Variations of this have been implemented in other platforms like Uber and Lyft for example. They tried to avoid showing you where for the longest time they did try to avoid showing people where the pickup was before the actual pickup happened. And the reason was, oh sorry, where the drop-off was before the actual drop-off happened. And the reason was because if it was an underserved area, they did not want to bias the driver from not taking somebody into that area before they picked somebody up because otherwise that area would get underserved, and the job of the aggregator of the marketplace just like us, was to do right by everybody everywhere essentially. So that was the driving factor.
Lily Smith (28:05):
It’s really nice to hear how setting those product principles has really helped guide and shape the strategy.
Vishal Kapoor (28:13):
Lily Smith (28:13):
So once you’d made that decision to switch to that different pricing model, what were your first steps?
Vishal Kapoor (28:21):
Yeah, so the way, let’s work backwards from where we are now and how did we build the dynamic pricing model. So we actually use machine learning now, it’s a machine learning based model. And the way it works is that, again, coming back to the example I was giving you guys before is when you are a shopper in the app, you see all these different orders that are available. These orders have different attributes like how many items are you going to shop, where is the store? What is the time of the day when the customer wants the delivery? That’s one big factor.
When you are getting groceries, for example, there might be cold store items like milk and ice creams and as soon as you get the delivery, you may want to put them away, put it away essentially. So time slot mattered with whether it was in peak time or off-peak time for example, that made a difference and so on. There were a bunch of different factors.
So what our machine learning algorithm does is it takes all of these different factors into account and what it tries to do is it tries to, now today it tries to create a time estimate. Estimate the time that it’ll take for somebody to fulfil that order. So that is what I meant before when I said we wanted to pay not for unicorn orders, we wanted to pay on the principle that we would pay on what we think is the time to shop an order. And that’s how we would, that would basically set a time, set a rate for different, what the pay rate would be for a certain geography. We call it metro, for a certain metro what we wanted to pay, and then go from there. So that’s what it is. We’ve moved from that static pricing model, that inflexible pricing model into first into machine learning.
And as machine learning, as we started growing. As two years later, two years in, we started finding out, I’ll skip over a little bit, but the way we started doing it is first we had one version of the machine learning algorithm and it was calculating these estimates. And then what we were doing was we were looking at whether our shoppers were taking the time that we estimated. The way it was estimating by the way, was looking at learning from shopper data and trying to replicate what it was seeing. A lot of machine learning, if you think about it, is basically pattern matching. Even ChatGPT, which is out in the news, has learned from all these of these different data sets. It can even programme today where it has learned from billions of lines of code today, it’s really just pattern matching and replicating what it has learned over time.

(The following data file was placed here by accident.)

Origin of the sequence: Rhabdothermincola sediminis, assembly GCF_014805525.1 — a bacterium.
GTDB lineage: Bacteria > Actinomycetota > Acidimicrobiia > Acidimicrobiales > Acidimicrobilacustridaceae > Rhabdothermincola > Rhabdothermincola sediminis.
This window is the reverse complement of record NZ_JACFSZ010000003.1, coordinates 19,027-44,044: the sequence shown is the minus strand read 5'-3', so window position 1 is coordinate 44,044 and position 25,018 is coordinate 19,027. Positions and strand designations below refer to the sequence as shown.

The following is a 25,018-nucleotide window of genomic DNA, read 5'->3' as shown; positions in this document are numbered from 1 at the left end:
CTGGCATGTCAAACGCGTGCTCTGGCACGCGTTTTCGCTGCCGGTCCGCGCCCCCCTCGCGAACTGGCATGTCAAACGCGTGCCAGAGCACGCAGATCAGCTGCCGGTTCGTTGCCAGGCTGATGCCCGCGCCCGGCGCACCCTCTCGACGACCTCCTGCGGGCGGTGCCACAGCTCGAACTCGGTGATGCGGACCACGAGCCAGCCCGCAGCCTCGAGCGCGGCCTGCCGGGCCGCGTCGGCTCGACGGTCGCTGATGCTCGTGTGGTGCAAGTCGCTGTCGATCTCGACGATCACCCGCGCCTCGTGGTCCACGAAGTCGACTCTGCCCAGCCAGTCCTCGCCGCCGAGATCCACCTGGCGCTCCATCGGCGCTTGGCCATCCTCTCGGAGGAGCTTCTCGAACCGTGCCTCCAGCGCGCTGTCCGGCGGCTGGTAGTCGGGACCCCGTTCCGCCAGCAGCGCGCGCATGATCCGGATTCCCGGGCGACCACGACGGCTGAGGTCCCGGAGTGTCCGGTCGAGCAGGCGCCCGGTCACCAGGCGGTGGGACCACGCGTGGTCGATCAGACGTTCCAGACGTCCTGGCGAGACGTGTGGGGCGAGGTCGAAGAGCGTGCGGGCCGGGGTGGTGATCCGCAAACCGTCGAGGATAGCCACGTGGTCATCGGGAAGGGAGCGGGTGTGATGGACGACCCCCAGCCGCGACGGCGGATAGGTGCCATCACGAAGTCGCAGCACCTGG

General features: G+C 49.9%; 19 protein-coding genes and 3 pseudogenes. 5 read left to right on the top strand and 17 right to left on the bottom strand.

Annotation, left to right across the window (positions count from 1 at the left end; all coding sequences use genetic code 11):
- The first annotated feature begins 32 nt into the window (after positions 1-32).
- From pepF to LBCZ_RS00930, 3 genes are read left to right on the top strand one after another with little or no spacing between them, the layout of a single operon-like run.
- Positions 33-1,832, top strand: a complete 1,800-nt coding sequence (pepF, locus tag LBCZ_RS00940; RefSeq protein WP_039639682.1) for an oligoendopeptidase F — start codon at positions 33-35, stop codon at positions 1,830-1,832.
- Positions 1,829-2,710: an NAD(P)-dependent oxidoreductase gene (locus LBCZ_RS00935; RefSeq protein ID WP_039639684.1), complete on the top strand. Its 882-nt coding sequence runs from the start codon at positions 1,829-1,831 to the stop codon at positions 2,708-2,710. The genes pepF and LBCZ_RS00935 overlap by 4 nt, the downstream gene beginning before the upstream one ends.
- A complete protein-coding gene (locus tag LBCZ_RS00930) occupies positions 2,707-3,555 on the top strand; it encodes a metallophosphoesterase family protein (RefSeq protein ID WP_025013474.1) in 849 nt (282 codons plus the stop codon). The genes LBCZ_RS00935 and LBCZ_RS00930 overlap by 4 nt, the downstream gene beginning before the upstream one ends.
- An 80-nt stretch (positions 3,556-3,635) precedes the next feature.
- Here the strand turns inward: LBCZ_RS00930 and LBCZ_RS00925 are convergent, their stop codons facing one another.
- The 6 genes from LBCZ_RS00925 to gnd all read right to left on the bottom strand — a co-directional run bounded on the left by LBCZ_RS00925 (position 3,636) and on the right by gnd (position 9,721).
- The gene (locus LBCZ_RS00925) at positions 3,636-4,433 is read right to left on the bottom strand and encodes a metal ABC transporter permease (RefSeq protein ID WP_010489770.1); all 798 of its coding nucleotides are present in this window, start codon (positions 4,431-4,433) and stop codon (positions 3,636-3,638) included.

So we were doing essentially the same thing. We were learning from how long was it taking for shoppers to actually shop and then train our algorithms and come up with an estimate. And then what we saw was that there were bugs. Sometimes it would for very small orders initially, we saw that it was actually overestimating for very small orders, but it was underestimating for very large orders, meaning the time was smaller than what the actual people were taking to shop it and so on and so forth. So along the way we had to change the technology, add different features is what we call it in machine learning to the algorithm itself. And slowly, and it is a a long tail problem getting that, it’s called accuracy, which is when you have the data that you’re training with, how accurately or how closely are your predictions matching the data that you actually see. It’s called accuracy in machine learning.
So getting it to a very high level of accuracies is a long tail problem. You’re always chasing that. The holy grail, if you will. So that’s generally how it is. Now the prices are dynamic or the estimates are dynamic because they depend on all these different factors. In fact, I’ll say this one last thing, the same order from the same store at a different time on a Monday morning would see a different time estimate to the same order, for example, on a Friday evening. Because guess what? There’s more foot traffic, there’s more people shopping on a Friday evening. And so when we look at real world data for exactly the same order, we would actually see that our shoppers in the store took longer to shop, therefore the estimate for that time should actually be longer. So that’s how it works, if that makes sense.
Lily Smith (32:35):
Yeah, that does make sense. It sounds really, really fascinating. How do you go about validating or you mentioned the accuracy there, how do you test to make sure that you’re accurate or are you getting feedback from your shoppers as they go to say, “Yeah, this was a good estimate,” or no it wasn’t?
Vishal Kapoor (32:57):
Yeah, so that’s a good question. It’s difficult for shoppers to say whether something is a good estimate or not. To be candid. This is one of those things, right? I’ll use the Uber example we were using before, how can we see? If there was a surge price on the rider’s side, on the demand side, how would any of us know whether this was a good price or not? For example, in the example we used, I did not book, Randy did not book, you booked, but how do we know whether this was a good price or not? So instead of asking people, I think when you ask, this is the thing with surveys about pricing and about pay generally, and this is a running joke that we have internally within the company.